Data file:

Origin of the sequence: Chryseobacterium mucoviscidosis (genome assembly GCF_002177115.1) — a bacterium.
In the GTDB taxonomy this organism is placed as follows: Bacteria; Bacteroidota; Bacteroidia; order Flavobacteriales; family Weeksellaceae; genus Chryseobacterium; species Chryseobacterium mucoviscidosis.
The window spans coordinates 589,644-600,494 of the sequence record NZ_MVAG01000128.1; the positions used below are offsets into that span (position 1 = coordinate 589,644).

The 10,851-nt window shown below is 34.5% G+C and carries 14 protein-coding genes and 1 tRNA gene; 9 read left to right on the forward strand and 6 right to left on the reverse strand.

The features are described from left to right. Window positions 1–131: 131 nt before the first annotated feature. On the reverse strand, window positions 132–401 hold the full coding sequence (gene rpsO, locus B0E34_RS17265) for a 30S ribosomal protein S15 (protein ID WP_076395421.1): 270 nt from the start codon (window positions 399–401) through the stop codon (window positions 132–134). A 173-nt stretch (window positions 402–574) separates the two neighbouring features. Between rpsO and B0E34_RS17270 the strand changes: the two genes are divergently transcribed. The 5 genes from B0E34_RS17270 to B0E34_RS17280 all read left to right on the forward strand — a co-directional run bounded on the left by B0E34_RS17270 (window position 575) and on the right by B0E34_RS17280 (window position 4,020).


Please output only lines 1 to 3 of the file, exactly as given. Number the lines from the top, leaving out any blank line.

Origin of the sequence: Chryseobacterium mucoviscidosis (genome assembly GCF_002177115.1) — a bacterium.
In the GTDB taxonomy this organism is placed as follows: Bacteria; Bacteroidota; Bacteroidia; order Flavobacteriales; family Weeksellaceae; genus Chryseobacterium; species Chryseobacterium mucoviscidosis.
The window spans coordinates 589,644-600,494 of the sequence record NZ_MVAG01000128.1; the positions used below are offsets into that span (position 1 = coordinate 589,644).